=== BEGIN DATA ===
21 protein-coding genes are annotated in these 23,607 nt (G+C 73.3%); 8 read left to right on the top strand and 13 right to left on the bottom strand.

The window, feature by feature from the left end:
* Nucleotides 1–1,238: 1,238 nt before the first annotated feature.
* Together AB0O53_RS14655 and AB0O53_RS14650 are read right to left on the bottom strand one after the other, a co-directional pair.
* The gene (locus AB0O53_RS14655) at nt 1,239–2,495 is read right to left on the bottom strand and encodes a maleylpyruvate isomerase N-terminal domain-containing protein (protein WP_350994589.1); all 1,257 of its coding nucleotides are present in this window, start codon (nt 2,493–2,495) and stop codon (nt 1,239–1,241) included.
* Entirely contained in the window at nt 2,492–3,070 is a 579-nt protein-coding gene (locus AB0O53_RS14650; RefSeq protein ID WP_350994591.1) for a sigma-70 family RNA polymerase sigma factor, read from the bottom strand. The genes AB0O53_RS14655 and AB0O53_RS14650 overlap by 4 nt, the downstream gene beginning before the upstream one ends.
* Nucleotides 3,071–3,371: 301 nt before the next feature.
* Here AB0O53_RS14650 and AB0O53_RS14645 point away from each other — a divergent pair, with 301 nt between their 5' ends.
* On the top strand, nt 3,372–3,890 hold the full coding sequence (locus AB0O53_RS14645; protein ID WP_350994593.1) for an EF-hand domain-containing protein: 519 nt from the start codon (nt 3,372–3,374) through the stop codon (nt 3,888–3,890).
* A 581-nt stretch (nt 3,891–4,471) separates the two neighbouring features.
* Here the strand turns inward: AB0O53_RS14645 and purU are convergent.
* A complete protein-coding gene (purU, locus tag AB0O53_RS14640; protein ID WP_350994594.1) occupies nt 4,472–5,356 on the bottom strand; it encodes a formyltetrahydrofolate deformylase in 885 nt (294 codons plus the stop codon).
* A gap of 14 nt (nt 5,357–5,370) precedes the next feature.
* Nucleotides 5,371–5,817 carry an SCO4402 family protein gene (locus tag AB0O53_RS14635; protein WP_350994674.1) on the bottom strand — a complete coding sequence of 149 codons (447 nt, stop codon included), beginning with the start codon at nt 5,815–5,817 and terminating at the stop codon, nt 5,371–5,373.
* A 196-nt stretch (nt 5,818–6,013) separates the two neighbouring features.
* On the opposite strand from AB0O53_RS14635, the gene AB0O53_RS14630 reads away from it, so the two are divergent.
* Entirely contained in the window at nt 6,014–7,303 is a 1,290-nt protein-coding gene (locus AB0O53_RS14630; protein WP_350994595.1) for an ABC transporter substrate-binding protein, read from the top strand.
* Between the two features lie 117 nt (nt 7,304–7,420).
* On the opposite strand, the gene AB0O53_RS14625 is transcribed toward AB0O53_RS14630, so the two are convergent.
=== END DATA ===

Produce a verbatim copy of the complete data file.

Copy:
21 protein-coding genes are annotated in these 23,607 nt (G+C 73.3%); 8 read left to right on the top strand and 13 right to left on the bottom strand.

The window, feature by feature from the left end:
* Nucleotides 1–1,238: 1,238 nt before the first annotated feature.
* Together AB0O53_RS14655 and AB0O53_RS14650 are read right to left on the bottom strand one after the other, a co-directional pair.
* The gene (locus AB0O53_RS14655) at nt 1,239–2,495 is read right to left on the bottom strand and encodes a maleylpyruvate isomerase N-terminal domain-containing protein (protein WP_350994589.1); all 1,257 of its coding nucleotides are present in this window, start codon (nt 2,493–2,495) and stop codon (nt 1,239–1,241) included.
* Entirely contained in the window at nt 2,492–3,070 is a 579-nt protein-coding gene (locus AB0O53_RS14650; RefSeq protein ID WP_350994591.1) for a sigma-70 family RNA polymerase sigma factor, read from the bottom strand. The genes AB0O53_RS14655 and AB0O53_RS14650 overlap by 4 nt, the downstream gene beginning before the upstream one ends.
* Nucleotides 3,071–3,371: 301 nt before the next feature.
* Here AB0O53_RS14650 and AB0O53_RS14645 point away from each other — a divergent pair, with 301 nt between their 5' ends.
* On the top strand, nt 3,372–3,890 hold the full coding sequence (locus AB0O53_RS14645; protein ID WP_350994593.1) for an EF-hand domain-containing protein: 519 nt from the start codon (nt 3,372–3,374) through the stop codon (nt 3,888–3,890).
* A 581-nt stretch (nt 3,891–4,471) separates the two neighbouring features.
* Here the strand turns inward: AB0O53_RS14645 and purU are convergent.
* A complete protein-coding gene (purU, locus tag AB0O53_RS14640; protein ID WP_350994594.1) occupies nt 4,472–5,356 on the bottom strand; it encodes a formyltetrahydrofolate deformylase in 885 nt (294 codons plus the stop codon).
* A gap of 14 nt (nt 5,357–5,370) precedes the next feature.
* Nucleotides 5,371–5,817 carry an SCO4402 family protein gene (locus tag AB0O53_RS14635; protein WP_350994674.1) on the bottom strand — a complete coding sequence of 149 codons (447 nt, stop codon included), beginning with the start codon at nt 5,815–5,817 and terminating at the stop codon, nt 5,371–5,373.
* A 196-nt stretch (nt 5,818–6,013) separates the two neighbouring features.
* On the opposite strand from AB0O53_RS14635, the gene AB0O53_RS14630 reads away from it, so the two are divergent.
* Entirely contained in the window at nt 6,014–7,303 is a 1,290-nt protein-coding gene (locus AB0O53_RS14630; protein WP_350994595.1) for an ABC transporter substrate-binding protein, read from the top strand.
* Between the two features lie 117 nt (nt 7,304–7,420).
* On the opposite strand, the gene AB0O53_RS14625 is transcribed toward AB0O53_RS14630, so the two are convergent.